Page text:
Unfortunately this was done with a deliberately secret approach, calling the Verus algorithm “Algo1” and encouraging owners of the FPGA to never speak of the algorithm in public channels, admonishing a user when they did let the cat out of the bag. The problem with this business model is that it is parasitic in nature. In an ecosystem where advancements can benefit the entire crypto community, this sort of secret mining approach also does not support the philosophies set forth by the Bitcoin or subsequent open source and decentralization movements.
Although this was not done in the spirit of open source, it does hint to an important step in hardware innovation where we could see more efficient specialized systems within reach of the casual miner. The FPGA requires unique sets of data called a bitstream in order to be able to recognize each individual coin’s algorithm and mine them. Because it’s reprogrammable, with the support of a strong development team creating such bitstreams, the miner doesn’t end up with a brick if an algorithm changes.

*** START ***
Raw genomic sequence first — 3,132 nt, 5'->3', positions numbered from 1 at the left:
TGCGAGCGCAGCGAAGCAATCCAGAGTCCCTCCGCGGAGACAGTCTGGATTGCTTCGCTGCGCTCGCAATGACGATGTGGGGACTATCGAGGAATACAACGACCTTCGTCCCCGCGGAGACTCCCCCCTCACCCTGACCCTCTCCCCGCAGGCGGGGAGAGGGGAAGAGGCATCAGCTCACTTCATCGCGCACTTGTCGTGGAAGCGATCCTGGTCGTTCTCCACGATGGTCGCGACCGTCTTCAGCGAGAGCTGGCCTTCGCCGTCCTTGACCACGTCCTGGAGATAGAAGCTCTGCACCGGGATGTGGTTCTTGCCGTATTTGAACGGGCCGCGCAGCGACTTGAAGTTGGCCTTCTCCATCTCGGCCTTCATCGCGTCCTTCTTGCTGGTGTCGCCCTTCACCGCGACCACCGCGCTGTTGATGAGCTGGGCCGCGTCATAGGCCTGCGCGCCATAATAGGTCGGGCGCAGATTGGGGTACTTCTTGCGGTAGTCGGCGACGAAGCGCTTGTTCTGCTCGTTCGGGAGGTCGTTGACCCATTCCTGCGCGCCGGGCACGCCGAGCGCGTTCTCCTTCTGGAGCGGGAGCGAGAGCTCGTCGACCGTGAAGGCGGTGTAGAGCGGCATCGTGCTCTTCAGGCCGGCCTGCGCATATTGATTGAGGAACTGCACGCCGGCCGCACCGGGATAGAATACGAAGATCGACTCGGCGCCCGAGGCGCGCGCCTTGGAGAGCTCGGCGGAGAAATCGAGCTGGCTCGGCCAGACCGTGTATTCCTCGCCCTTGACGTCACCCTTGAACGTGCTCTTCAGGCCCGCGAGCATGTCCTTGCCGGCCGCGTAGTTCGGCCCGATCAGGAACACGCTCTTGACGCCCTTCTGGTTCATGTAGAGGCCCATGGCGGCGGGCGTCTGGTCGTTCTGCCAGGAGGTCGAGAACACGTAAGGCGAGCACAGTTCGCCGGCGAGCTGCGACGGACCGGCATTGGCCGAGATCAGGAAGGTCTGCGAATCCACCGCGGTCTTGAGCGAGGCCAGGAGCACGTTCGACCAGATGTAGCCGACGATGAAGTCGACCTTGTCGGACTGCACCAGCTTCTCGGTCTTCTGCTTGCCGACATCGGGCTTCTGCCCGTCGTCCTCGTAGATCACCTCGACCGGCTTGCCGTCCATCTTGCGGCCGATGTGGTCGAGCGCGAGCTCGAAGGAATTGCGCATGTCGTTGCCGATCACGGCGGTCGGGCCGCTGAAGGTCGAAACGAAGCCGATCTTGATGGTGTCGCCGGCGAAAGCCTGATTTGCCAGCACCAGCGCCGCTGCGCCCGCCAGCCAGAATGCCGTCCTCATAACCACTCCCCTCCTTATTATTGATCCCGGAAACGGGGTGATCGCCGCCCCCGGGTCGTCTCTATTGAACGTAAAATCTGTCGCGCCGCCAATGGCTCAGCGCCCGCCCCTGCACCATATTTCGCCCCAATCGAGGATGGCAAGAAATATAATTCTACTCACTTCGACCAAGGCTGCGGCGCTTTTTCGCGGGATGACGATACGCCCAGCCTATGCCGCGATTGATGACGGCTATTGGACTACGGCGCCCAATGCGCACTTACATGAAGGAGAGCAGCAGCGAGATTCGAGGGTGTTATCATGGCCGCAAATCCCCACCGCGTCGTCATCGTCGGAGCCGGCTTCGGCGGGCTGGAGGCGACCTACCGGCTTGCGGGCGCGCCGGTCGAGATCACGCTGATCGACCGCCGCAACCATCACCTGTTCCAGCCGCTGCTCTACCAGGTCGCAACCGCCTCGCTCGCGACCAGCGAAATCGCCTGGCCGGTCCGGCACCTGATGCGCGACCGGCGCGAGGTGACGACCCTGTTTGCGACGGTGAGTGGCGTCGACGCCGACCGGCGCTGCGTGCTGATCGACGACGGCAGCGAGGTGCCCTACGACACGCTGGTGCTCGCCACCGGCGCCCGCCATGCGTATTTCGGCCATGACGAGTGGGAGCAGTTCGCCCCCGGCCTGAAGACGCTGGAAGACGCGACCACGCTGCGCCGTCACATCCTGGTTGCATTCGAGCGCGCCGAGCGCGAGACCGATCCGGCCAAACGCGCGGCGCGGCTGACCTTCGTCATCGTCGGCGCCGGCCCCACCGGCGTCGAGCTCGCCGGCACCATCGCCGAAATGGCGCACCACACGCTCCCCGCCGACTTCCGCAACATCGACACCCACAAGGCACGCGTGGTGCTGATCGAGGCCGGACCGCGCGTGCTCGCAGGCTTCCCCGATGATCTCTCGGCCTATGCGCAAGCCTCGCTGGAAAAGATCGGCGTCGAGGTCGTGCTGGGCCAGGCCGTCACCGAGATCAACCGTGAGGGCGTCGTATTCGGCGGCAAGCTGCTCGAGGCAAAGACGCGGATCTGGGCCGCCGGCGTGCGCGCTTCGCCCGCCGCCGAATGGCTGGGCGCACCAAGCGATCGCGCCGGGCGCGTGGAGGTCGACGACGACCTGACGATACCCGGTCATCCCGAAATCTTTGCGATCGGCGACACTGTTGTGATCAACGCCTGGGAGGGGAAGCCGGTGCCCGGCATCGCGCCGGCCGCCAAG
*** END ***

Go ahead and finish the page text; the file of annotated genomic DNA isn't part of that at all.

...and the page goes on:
All is not lost thanks to.. um.. Technology?

Shortly after discovering FPGAs on the network, the Verus developers quickly designed, tested, and implemented a new, much more complex and improved algorithm via a fork that enabled Verus to transition smoothly from VerusHash 1.0 to VerusHash 2.0 at block 310,000. Since the fork, VerusHash 2.0 has demonstrated doing exactly what it was designed for- equalizing hardware performance relative to the device being used while enabling CPUs (the most widely available “ASICs”) to mine side by side with GPUs, at a profit and it appears this will also apply to other specialized hardware. This is something no other project has been able to do until now. Rather than pursue the folly of so many other projects before it- attempting to be “ASIC proof”, Verus effectively achieved and presents to the world an entirely new model of “hardware homogeny”. As the late, great, Bruce Lee once said- “Don’t get set into one form, adapt it and build your own, and let it grow, be like water.”